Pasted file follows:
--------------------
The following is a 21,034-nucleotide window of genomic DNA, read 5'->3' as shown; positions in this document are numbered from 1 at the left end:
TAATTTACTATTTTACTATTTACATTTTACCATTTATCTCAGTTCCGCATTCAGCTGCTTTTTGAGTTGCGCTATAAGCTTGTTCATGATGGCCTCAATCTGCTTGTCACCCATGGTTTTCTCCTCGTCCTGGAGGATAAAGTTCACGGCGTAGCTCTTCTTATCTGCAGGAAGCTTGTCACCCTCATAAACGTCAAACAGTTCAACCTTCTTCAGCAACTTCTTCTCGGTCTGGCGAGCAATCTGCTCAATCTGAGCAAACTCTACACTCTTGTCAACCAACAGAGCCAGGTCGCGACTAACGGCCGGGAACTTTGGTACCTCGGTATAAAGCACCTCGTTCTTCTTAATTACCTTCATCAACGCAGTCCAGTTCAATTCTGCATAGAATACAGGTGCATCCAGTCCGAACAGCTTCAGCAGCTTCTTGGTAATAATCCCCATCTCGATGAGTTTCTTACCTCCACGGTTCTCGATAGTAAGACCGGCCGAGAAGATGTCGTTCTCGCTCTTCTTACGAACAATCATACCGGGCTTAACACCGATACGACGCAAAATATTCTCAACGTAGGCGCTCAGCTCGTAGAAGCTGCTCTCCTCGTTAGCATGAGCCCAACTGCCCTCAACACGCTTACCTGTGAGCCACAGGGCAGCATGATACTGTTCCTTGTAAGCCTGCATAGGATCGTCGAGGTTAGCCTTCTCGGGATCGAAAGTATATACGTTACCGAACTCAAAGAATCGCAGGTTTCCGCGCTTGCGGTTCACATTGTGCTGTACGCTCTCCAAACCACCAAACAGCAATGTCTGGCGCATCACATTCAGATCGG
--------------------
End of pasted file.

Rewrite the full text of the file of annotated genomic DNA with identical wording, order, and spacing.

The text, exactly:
The following is a 21,034-nucleotide window of genomic DNA, read 5'->3' as shown; positions in this document are numbered from 1 at the left end:
TAATTTACTATTTTACTATTTACATTTTACCATTTATCTCAGTTCCGCATTCAGCTGCTTTTTGAGTTGCGCTATAAGCTTGTTCATGATGGCCTCAATCTGCTTGTCACCCATGGTTTTCTCCTCGTCCTGGAGGATAAAGTTCACGGCGTAGCTCTTCTTATCTGCAGGAAGCTTGTCACCCTCATAAACGTCAAACAGTTCAACCTTCTTCAGCAACTTCTTCTCGGTCTGGCGAGCAATCTGCTCAATCTGAGCAAACTCTACACTCTTGTCAACCAACAGAGCCAGGTCGCGACTAACGGCCGGGAACTTTGGTACCTCGGTATAAAGCACCTCGTTCTTCTTAATTACCTTCATCAACGCAGTCCAGTTCAATTCTGCATAGAATACAGGTGCATCCAGTCCGAACAGCTTCAGCAGCTTCTTGGTAATAATCCCCATCTCGATGAGTTTCTTACCTCCACGGTTCTCGATAGTAAGACCGGCCGAGAAGATGTCGTTCTCGCTCTTCTTACGAACAATCATACCGGGCTTAACACCGATACGACGCAAAATATTCTCAACGTAGGCGCTCAGCTCGTAGAAGCTGCTCTCCTCGTTAGCATGAGCCCAACTGCCCTCAACACGCTTACCTGTGAGCCACAGGGCAGCATGATACTGTTCCTTGTAAGCCTGCATAGGATCGTCGAGGTTAGCCTTCTCGGGATCGAAAGTATATACGTTACCGAACTCAAAGAATCGCAGGTTTCCGCGCTTGCGGTTCACATTGTGCTGTACGCTCTCCAAACCACCAAACAGCAATGTCTGGCGCATCACATTCAGATCGG